Originally Posted by Johanovich
The text on this guide states:
"Individual frogs sometimes exhibit ventral patterns that lie somewhere in between the two species.
" as well as "No one feature should be used as the only means of identification, as few individual frogs of either species exhibit all of the traits below. Instead, all information should be compared to that of an individual frog and whichever side matches the frog best is likely the species
". This doesn't really help clearing the matter unfortunately
Given the presence of hybrids of several mantella species (e.g. baroni x cowani and madagascariensis x aurantiaca), maybe baroni and madagascariensis have some of each other's genes (and maybe others as well) mixed in anyway in certain populations? Only way to know for certain would be to do a genetic analysis I suppose. Too bad my PhD focuses on soil microbial communities with DNA techniques, I would've loved to work on frog phylogeny or population genetics.
Yeah, the "flashmarks" is pretty subjective in my opinion. I haven't seen enough/good evidence on what it actually means lol. Even the mantella guide just shows a drawing -- no example individuals.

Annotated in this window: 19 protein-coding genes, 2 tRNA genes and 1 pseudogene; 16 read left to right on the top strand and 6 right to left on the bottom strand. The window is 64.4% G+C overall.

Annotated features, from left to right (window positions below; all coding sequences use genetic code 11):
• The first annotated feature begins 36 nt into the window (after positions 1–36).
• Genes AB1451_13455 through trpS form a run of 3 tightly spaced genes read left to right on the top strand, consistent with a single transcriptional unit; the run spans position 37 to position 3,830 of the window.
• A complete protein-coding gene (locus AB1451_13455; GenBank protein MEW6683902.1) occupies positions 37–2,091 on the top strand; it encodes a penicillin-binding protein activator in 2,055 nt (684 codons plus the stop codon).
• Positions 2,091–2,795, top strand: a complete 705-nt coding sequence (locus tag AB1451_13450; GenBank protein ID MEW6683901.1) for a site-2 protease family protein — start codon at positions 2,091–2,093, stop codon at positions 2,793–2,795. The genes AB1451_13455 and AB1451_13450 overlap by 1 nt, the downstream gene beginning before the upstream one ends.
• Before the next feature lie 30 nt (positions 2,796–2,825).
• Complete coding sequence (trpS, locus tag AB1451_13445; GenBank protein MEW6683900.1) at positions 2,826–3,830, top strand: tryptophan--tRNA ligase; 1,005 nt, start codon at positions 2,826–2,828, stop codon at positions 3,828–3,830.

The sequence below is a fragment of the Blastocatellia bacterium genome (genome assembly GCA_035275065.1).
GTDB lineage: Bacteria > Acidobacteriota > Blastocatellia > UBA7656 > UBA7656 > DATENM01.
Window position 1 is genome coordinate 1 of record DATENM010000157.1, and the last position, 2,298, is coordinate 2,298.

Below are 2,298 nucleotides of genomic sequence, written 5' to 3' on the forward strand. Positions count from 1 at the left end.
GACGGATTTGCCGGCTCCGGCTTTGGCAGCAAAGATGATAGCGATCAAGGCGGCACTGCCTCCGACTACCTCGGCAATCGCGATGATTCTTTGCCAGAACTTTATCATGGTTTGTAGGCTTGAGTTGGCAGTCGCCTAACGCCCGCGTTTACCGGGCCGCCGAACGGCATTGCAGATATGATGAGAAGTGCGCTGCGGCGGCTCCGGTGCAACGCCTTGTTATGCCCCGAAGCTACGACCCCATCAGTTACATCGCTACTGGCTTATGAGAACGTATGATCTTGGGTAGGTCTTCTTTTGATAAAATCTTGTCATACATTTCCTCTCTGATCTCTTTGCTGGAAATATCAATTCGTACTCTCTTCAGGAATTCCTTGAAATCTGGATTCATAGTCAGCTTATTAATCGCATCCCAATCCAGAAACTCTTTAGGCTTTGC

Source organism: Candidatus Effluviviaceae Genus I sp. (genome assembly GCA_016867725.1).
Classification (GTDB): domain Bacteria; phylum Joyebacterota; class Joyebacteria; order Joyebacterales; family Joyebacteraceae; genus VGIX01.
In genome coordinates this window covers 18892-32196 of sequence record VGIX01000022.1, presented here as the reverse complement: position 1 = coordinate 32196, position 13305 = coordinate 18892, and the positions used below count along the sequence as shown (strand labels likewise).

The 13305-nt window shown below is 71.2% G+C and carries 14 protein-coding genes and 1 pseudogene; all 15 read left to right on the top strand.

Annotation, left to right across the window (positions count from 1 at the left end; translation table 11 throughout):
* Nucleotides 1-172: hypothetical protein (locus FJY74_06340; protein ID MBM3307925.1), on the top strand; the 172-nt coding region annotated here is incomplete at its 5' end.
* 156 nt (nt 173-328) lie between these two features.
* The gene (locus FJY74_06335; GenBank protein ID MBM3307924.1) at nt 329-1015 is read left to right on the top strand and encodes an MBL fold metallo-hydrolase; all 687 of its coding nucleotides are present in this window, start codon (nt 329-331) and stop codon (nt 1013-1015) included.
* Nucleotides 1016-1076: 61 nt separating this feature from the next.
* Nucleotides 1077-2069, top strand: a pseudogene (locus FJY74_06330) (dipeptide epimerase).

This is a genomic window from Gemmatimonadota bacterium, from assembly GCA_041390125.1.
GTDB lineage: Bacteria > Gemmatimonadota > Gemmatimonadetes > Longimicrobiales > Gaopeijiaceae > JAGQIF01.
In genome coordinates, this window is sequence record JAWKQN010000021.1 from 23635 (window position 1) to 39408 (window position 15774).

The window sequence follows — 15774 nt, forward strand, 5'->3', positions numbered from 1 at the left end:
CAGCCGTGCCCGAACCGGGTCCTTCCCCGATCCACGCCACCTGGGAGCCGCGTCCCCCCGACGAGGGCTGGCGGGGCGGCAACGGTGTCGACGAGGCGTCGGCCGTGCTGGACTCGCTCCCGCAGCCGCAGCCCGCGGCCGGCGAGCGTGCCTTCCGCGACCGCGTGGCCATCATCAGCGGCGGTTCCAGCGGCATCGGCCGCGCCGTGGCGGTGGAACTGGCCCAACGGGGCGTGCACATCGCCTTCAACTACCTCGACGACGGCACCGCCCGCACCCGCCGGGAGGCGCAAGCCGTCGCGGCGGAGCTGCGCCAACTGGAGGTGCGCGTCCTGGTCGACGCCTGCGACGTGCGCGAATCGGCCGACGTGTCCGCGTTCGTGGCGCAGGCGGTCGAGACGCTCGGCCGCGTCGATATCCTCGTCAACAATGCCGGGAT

That said, the U-chin is a classical madagascariensis trait that isn't found in baroni. I'd say the fact that the offspring have it, is pretty indicative that they have at least some madagascariensis lineage.
There definitely are documented naturally occurring hybrid individuals.
There isn't a published genome for madagascariensis and baroni, right? If you have access to a PCR machine, this would actually be a pretty easy/cheap thing to validate in the lab lol.